Norway’s Left-Wing Government To Hit Fleeing Billionaires With Even Higher Taxes

Norway plans to increase taxes on billionaires attempting to flee the socialistic nation, where residents already experience one of the highest tax burdens on the planet.

Officials across multiple Norwegian parties agreed to end a five-year time limit on exit taxes for unrealized gains and extend the rules “to apply to the transfer of shares to close family members living abroad” with immediate effect, according to a report from Bloomberg. As the country’s left-leaning government continues to increase taxes on the wealthy, a higher number of wealthy citizens have been seeking emigration.

Only three European countries in the Organization for Economic Cooperation and Development levy a net wealth tax, by which individuals must pay the government according to the market value of their assets minus liabilities, according to a report from the Tax Foundation. As of this spring, citizens with a net worth above $190,000 must pay 0.95%, while those with a net worth above $2.3 million must pay 1.1%.

Kjell Inge Rokke, who owns two-thirds of shipping and offshore drilling conglomerate Aker, recently moved to Switzerland. The entrepreneur, who entered the business world by selling fish from a trawler in the United States, is worth $4.9 billion, according to data from Forbes. Bjorn Daehlie, an Olympic cross-country skiing champion, has likewise relocated since the nation’s new government took control last year.

The top individual income tax rate in Norway equates to 47.8%, according to an analysis from the Heritage Foundation, which noted that the country’s overall tax burden equals 39.9% of total domestic income while government spending amounts to 51.8% of economic output. In comparison, the United States’ top income tax is 37%, while the overall tax burden equals 24.5% of total domestic income and government spending amounts to 38.9% of output.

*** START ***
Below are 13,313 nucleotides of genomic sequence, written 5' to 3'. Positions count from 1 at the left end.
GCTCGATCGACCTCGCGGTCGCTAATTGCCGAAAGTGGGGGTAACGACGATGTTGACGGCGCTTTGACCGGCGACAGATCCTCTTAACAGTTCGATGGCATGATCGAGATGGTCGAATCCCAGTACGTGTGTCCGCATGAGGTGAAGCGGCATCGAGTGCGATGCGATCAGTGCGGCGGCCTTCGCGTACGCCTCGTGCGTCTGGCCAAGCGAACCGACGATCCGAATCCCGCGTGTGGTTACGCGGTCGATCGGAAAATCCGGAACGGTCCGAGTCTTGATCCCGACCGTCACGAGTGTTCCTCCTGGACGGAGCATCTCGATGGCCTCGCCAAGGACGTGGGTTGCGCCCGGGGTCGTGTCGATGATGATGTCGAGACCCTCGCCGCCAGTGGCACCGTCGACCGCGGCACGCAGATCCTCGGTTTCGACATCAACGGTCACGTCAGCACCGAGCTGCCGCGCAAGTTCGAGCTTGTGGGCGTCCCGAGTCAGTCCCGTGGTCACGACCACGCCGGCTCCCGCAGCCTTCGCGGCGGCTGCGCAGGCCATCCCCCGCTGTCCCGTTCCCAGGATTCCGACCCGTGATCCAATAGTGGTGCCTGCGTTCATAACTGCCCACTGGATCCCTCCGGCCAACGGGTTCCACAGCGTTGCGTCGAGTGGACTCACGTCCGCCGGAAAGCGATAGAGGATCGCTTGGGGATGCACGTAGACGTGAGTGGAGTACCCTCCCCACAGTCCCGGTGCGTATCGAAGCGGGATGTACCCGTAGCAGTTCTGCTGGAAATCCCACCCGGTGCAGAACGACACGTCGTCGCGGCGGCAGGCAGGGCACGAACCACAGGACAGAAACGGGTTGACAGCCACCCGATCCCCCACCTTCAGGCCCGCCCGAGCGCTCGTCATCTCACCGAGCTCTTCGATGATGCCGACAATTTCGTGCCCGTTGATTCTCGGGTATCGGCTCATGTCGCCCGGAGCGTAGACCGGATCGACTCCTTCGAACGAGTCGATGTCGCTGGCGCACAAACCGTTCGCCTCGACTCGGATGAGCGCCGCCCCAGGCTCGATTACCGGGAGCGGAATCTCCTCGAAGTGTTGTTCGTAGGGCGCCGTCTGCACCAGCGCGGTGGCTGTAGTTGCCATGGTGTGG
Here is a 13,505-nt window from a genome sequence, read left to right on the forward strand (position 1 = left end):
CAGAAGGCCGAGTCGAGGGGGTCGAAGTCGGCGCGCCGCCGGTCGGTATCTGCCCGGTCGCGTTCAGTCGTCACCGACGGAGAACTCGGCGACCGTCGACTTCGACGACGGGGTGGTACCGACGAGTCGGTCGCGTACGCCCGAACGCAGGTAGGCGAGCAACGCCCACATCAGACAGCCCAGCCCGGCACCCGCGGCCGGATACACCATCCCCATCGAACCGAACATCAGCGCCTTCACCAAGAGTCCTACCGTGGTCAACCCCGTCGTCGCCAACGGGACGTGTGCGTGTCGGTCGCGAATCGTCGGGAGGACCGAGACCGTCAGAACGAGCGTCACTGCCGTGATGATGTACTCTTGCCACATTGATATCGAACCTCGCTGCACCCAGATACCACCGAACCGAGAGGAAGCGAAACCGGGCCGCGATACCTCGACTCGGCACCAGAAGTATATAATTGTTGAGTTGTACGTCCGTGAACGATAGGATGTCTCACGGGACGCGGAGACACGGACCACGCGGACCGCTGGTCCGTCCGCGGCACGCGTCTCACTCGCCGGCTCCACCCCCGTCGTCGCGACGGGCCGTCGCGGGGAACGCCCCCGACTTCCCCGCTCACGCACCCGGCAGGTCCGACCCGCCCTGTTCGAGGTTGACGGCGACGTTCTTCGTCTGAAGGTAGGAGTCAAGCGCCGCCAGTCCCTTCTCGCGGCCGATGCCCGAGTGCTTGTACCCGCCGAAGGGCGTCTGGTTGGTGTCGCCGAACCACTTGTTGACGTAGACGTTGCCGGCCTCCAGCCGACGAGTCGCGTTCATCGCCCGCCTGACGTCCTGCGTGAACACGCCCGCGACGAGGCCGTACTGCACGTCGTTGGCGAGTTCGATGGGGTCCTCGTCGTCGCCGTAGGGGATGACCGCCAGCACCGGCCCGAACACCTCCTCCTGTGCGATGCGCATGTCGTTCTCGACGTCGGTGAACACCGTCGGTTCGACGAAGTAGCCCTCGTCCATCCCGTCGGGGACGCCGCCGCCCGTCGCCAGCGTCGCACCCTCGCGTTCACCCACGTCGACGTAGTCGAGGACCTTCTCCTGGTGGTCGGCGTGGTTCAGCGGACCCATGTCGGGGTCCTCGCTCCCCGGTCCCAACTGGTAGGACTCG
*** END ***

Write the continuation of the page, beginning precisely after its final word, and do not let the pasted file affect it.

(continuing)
Democratic lawmakers in the United States have recently pushed measures to raise taxes on the wealthy. Voters in Massachusetts approved a significant tax hike on millionaires during the most recent midterm elections while voters in California rejected a similar measure, even though both states are among the most heavily taxed in the nation. Wealthy Americans already provide an outsized share of federal tax revenue, even when compared to the rich in other developed countries, according to another report from the Tax Foundation, which noted that the top 1% of earners paid more than 40% of federal income taxes in 2018.

Sen. Elizabeth Warren (D-MA) has proposed a federal “ultra-millionaire” tax that would establish a 2% annual levy on households and trusts with net worths above $50 million, effectively functioning as a wealth tax. Households and trusts with a net worth of more than $1 billion would pay another 1% annual surtax.

“A wealth tax is popular among voters on both sides for good reason: because they understand the system is rigged to benefit the wealthy and large corporations,” she contended. “As Congress develops additional plans to help our economy, the wealth tax should be at the top of the list to help pay for these plans because of the huge amounts of revenue it would generate.”

Sen. Bernie Sanders (I-VT) has lauded Norway’s government-run education system and universal healthcare programs. He met with Anniken Krutnes, the Norwegian ambassador to the United States, earlier this year to discuss “becoming a government that works for all.”

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